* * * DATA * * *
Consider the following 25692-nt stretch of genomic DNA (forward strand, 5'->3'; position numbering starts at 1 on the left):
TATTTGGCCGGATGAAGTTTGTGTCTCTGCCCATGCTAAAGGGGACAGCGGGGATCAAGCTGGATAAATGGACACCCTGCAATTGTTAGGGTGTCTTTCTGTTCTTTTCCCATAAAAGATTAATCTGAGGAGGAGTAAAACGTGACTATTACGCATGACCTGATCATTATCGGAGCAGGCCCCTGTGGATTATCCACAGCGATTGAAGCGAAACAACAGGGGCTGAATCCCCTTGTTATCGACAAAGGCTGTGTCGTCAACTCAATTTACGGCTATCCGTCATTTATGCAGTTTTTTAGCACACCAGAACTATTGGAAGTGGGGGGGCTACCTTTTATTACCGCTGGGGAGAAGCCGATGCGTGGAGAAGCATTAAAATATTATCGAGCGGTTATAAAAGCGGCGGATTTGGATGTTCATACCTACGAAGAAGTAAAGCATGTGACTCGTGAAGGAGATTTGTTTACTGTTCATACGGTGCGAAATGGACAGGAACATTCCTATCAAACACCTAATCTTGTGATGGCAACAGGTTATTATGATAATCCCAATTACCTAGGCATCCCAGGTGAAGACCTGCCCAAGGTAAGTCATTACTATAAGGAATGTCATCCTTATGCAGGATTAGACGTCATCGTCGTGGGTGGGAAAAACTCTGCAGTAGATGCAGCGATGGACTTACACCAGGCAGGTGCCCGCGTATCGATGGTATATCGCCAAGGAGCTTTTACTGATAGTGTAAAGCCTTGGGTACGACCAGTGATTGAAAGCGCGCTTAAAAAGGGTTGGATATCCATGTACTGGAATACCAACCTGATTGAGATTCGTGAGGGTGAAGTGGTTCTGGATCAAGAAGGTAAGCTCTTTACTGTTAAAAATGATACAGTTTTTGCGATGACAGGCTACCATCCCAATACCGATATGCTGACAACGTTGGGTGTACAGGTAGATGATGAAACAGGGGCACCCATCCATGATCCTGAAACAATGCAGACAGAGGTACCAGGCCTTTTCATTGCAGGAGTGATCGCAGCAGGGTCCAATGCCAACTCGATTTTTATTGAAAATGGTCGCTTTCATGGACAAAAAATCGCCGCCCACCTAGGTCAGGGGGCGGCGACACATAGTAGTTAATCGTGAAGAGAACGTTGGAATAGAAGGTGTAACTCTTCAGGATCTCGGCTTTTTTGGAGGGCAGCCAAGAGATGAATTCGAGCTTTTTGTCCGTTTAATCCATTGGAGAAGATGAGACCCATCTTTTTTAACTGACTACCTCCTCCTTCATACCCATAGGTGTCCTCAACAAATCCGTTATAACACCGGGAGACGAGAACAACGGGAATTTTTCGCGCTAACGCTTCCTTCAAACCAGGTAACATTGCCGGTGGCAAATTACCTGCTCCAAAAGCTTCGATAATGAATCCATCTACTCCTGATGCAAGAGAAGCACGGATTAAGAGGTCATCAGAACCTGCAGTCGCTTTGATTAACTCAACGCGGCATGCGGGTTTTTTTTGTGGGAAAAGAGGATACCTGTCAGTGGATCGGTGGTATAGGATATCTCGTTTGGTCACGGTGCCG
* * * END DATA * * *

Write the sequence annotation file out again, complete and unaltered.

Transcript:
Consider the following 25692-nt stretch of genomic DNA (forward strand, 5'->3'; position numbering starts at 1 on the left):
TATTTGGCCGGATGAAGTTTGTGTCTCTGCCCATGCTAAAGGGGACAGCGGGGATCAAGCTGGATAAATGGACACCCTGCAATTGTTAGGGTGTCTTTCTGTTCTTTTCCCATAAAAGATTAATCTGAGGAGGAGTAAAACGTGACTATTACGCATGACCTGATCATTATCGGAGCAGGCCCCTGTGGATTATCCACAGCGATTGAAGCGAAACAACAGGGGCTGAATCCCCTTGTTATCGACAAAGGCTGTGTCGTCAACTCAATTTACGGCTATCCGTCATTTATGCAGTTTTTTAGCACACCAGAACTATTGGAAGTGGGGGGGCTACCTTTTATTACCGCTGGGGAGAAGCCGATGCGTGGAGAAGCATTAAAATATTATCGAGCGGTTATAAAAGCGGCGGATTTGGATGTTCATACCTACGAAGAAGTAAAGCATGTGACTCGTGAAGGAGATTTGTTTACTGTTCATACGGTGCGAAATGGACAGGAACATTCCTATCAAACACCTAATCTTGTGATGGCAACAGGTTATTATGATAATCCCAATTACCTAGGCATCCCAGGTGAAGACCTGCCCAAGGTAAGTCATTACTATAAGGAATGTCATCCTTATGCAGGATTAGACGTCATCGTCGTGGGTGGGAAAAACTCTGCAGTAGATGCAGCGATGGACTTACACCAGGCAGGTGCCCGCGTATCGATGGTATATCGCCAAGGAGCTTTTACTGATAGTGTAAAGCCTTGGGTACGACCAGTGATTGAAAGCGCGCTTAAAAAGGGTTGGATATCCATGTACTGGAATACCAACCTGATTGAGATTCGTGAGGGTGAAGTGGTTCTGGATCAAGAAGGTAAGCTCTTTACTGTTAAAAATGATACAGTTTTTGCGATGACAGGCTACCATCCCAATACCGATATGCTGACAACGTTGGGTGTACAGGTAGATGATGAAACAGGGGCACCCATCCATGATCCTGAAACAATGCAGACAGAGGTACCAGGCCTTTTCATTGCAGGAGTGATCGCAGCAGGGTCCAATGCCAACTCGATTTTTATTGAAAATGGTCGCTTTCATGGACAAAAAATCGCCGCCCACCTAGGTCAGGGGGCGGCGACACATAGTAGTTAATCGTGAAGAGAACGTTGGAATAGAAGGTGTAACTCTTCAGGATCTCGGCTTTTTTGGAGGGCAGCCAAGAGATGAATTCGAGCTTTTTGTCCGTTTAATCCATTGGAGAAGATGAGACCCATCTTTTTTAACTGACTACCTCCTCCTTCATACCCATAGGTGTCCTCAACAAATCCGTTATAACACCGGGAGACGAGAACAACGGGAATTTTTCGCGCTAACGCTTCCTTCAAACCAGGTAACATTGCCGGTGGCAAATTACCTGCTCCAAAAGCTTCGATAATGAATCCATCTACTCCTGATGCAAGAGAAGCACGGATTAAGAGGTCATCAGAACCTGCAGTCGCTTTGATTAACTCAACGCGGCATGCGGGTTTTTTTTGTGGGAAAAGAGGATACCTGTCAGTGGATCGGTGGTATAGGATATCTCGTTTGGTCACGGTGCCG